Vay’s new service is a combination of taxi and car sharing. Its operations are limited to a part of Hamburg for now, but the company’s plans are international.
Drivers in Berlin and Hamburg are already familiar with the remote-controlled Kia Niro with the inscription Vay on the door. The German start-up has been testing its remote-controlled cars in these cities for the third year. Only now, however, has he obtained permission from the authorities that a driver is not necessarily behind the wheel, who will take over in an emergency. In the residential neighborhood of Bergedorf in the eastern part of Hamburg, Vay cars can be driven alone in a trial.
Vay combines the benefits of car-sharing rates with the convenience of a taxi service. The electric car is ordered using the mobile application: the empty car arrives at the agreed place, where the customer himself drives it to the destination. At the end of the trip, the rental car leaves on its own. It is the first time ever that a car without people has been driving on European roads.
The reason the authorities allow the car to move in normal traffic without a driver is because there is already a driver present at every moment of its journey. He’s not sitting directly behind the wheel, but at Vay’s corporate headquarters. However, he has the same environment as if he was sitting in a real car. This includes haptic response to buttons on the instrument panel and resistance to the accelerator and brake pedals.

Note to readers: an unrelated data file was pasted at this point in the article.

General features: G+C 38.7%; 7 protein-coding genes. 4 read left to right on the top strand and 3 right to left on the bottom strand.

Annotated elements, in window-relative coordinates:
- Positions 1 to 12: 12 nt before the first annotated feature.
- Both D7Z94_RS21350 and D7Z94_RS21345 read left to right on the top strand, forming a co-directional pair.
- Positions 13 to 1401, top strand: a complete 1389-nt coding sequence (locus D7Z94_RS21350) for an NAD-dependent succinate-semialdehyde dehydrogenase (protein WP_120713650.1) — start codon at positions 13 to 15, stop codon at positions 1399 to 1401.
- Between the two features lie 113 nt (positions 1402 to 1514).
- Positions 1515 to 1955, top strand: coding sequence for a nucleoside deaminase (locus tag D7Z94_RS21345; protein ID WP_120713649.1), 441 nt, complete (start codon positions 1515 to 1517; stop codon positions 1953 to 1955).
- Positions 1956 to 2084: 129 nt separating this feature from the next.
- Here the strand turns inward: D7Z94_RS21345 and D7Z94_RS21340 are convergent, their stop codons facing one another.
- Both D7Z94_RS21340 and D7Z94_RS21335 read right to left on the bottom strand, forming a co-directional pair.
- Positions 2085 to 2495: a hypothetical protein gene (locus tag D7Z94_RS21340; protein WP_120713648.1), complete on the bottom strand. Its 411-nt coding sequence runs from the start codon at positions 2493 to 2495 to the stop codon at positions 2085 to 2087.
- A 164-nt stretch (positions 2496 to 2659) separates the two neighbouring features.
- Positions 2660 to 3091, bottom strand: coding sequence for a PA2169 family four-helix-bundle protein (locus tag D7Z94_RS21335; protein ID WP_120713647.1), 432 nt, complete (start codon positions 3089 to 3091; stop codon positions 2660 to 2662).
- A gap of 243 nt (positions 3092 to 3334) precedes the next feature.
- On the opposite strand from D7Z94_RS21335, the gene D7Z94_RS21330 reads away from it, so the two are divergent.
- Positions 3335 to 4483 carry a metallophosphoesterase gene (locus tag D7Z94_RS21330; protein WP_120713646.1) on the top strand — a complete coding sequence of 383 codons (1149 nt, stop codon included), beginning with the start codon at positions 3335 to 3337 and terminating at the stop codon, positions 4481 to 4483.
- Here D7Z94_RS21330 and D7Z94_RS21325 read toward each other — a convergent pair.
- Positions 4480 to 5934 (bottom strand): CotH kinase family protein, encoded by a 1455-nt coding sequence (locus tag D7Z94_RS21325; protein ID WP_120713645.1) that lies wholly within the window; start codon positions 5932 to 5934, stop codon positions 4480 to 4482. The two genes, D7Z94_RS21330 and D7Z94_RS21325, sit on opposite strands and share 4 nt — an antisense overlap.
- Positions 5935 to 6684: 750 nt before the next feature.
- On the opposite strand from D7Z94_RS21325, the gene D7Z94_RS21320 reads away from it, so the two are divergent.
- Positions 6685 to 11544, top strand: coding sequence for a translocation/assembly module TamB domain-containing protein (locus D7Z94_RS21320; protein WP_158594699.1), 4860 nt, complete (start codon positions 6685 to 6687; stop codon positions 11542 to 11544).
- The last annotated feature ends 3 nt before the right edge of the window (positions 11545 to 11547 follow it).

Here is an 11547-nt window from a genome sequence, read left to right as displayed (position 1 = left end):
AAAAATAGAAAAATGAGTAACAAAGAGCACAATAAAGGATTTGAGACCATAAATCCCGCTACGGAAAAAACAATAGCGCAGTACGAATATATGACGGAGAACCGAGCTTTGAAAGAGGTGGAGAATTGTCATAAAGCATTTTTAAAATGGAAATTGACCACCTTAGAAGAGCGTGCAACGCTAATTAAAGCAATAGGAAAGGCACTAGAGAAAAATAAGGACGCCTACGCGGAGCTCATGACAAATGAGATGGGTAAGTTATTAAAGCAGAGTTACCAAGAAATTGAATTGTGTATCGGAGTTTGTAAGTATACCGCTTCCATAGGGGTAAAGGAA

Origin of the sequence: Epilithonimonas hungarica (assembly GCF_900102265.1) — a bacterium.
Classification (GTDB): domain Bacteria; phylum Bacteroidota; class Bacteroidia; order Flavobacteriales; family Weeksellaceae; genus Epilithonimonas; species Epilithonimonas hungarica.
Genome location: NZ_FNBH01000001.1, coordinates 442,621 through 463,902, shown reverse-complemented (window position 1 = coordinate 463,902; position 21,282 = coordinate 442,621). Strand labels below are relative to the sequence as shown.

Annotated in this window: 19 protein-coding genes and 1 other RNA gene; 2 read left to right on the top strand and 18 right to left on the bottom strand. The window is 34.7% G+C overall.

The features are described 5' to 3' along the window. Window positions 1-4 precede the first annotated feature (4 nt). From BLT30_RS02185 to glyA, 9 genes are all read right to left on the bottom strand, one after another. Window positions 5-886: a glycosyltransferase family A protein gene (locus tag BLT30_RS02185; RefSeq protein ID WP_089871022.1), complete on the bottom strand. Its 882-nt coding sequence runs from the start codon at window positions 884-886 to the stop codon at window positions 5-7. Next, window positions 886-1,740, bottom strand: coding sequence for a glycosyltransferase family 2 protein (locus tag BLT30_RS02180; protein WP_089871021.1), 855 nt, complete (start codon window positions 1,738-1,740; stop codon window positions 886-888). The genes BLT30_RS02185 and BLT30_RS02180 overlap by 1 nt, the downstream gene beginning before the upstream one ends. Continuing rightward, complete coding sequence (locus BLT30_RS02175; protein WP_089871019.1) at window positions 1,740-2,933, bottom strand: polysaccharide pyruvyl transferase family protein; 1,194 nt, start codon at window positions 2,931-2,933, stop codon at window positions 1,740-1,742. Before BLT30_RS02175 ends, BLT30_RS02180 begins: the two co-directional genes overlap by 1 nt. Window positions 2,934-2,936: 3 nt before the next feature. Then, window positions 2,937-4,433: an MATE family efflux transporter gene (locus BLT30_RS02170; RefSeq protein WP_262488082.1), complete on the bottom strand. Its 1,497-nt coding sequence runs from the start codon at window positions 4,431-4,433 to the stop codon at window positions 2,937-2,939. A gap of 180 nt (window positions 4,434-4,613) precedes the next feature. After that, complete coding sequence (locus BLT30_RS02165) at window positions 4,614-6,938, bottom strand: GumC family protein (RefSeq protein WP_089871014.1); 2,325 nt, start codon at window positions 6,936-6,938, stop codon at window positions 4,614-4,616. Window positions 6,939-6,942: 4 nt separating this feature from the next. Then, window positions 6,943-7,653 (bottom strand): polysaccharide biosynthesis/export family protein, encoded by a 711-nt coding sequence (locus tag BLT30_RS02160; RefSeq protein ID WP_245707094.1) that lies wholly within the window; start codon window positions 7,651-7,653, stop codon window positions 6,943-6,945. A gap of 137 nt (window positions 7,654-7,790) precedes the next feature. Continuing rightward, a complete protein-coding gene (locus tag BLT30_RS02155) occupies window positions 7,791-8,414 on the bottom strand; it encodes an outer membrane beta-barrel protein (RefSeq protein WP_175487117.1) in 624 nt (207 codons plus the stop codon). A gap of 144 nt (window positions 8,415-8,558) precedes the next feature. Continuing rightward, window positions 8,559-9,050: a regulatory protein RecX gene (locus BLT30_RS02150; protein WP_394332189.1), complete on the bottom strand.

The essential difference is that he does not monitor the traffic around him through the windows of the Kia Niro, but through a system of screens that, thanks to the panoramic cameras in the car, offer him an unobstructed view in all directions. There are also microphones in the car that transmit ambient noise at a distance to the driver. Which is important, for example, in the event that an ambulance is approaching the car.
“With our electric car service, fewer vehicles can transport more people. This will leave more living space in cities,” says startup founder Thomas von der Ohe. “We are trying to reduce the high cost of commuting while increasing road safety.”
However, the idea of remote-controlled cars would essentially save money for the car-sharing company itself. Its cars are always there where there is interest in them, moreover they are monitored at all times, which minimizes the risk of them being damaged.
The advantage for the customer is also obvious: the car is available at the place of his choice, and he does not have to look for a parking space at the destination. He just gets off, like he would in a taxi.
The startup aims to be cheaper than Bolt or Uber services. This is undoubtedly the key to the company’s success, because unlike the competition, when driving with Vay, you must have a driver’s license and be alert.
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